User experience (UX) copywriting is key to creating seamless user experiences. It’s different to content writing (writing an article or blog post) where the focus is on saying something interesting or expressing a point of view. Instead it involves using words in a way to help users understand the content on screen and what they need to do next. Think headlines, navigation buttons, error messages, help text, pop-up boxes, and application forms – each of which will have been designed to help the user accomplish a highly specific goal.
By choosing the right words – and placing them optimally within a specified design – the writer should be able to make users’ lives straightforward and hassle free.
What does a UX copywriter do?
A UX copywriter isn’t a lone wolf. Their content will be built around a persona created by a UX researcher. This data will include information about ideal customer wants, needs, and goals to remove guesswork from the equation.
The writer will also work with a UX designer whose job is to create a prototype wireframe based on information gathered at the research stage, into which the eventual content will be added.
In-depth knowledge of the research and design stages is essential if the UX copywriter is to create content that complements the digital product. And being comfortable with complexity is important too. UX copywriters often play the role of translators; understanding the detail of a complicated subject, boiling it down to the essentials, then conveying the key messages using plain language that is easy for everyone to understand.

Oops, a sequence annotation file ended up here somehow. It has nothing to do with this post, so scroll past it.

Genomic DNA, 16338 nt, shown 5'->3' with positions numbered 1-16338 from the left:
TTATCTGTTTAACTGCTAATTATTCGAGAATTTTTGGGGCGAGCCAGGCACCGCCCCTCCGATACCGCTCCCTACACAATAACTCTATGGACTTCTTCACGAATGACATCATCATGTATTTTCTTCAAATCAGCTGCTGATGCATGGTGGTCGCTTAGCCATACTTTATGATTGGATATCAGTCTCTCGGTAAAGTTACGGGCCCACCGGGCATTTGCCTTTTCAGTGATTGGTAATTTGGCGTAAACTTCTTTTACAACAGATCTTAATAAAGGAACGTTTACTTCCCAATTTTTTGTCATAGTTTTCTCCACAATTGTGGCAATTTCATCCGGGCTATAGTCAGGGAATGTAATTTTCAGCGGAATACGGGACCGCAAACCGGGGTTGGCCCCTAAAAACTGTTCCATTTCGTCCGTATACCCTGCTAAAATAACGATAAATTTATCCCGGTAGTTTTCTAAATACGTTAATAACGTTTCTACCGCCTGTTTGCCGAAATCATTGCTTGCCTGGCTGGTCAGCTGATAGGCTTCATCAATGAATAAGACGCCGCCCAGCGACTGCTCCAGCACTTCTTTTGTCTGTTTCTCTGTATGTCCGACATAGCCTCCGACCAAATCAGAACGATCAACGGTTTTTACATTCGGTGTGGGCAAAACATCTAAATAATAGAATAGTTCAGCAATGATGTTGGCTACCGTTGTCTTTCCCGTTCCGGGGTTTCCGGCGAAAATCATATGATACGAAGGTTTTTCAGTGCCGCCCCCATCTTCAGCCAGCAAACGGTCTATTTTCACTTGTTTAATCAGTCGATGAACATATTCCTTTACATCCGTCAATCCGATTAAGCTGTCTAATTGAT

What does a UX copywriter have to consider?
A UX copywriter’s decisions will depend on a range of factors, including:
- the overall aim of the user
- the product / service / subject matter being written about
- the user’s level of knowledge
UX copywriters must therefore wear many hats – being all at once authors, designers, researchers, and psychologists.
Thinking about the whole customer journey is key. Every individual screen or page is important, but UX copywriters also need to bear in mind where each page fits within the context of a customer’s overall experience – the steps a user has taken to get there, and where they will go next. This will determine what content to include at each step, and how that content should be framed. For example, providing a basic explanation of a new concept on the screen where users first encounter it, but offering more detail later on once they have a better understanding of the subject matter. It’s also important to maintain consistency throughout the entire customer experience, like using the same terminology throughout, and always providing definitions for technical or uncommon terms.
Five skillsets needed to be a UX copywriter
To succeed, technical writers need to:
- Have superb empathy – so they can identify with their audience
- Be able to think like a designer when creating content
- Consider the whole end to end customer experience
- Know the service or product they’re selling intimately
- Understand complexity and be able to translate it using simple everyday language
In short, UX writers are capable all-rounders who play a key role in developing a product and ensuring it is easy to use and understand by customers of all abilities.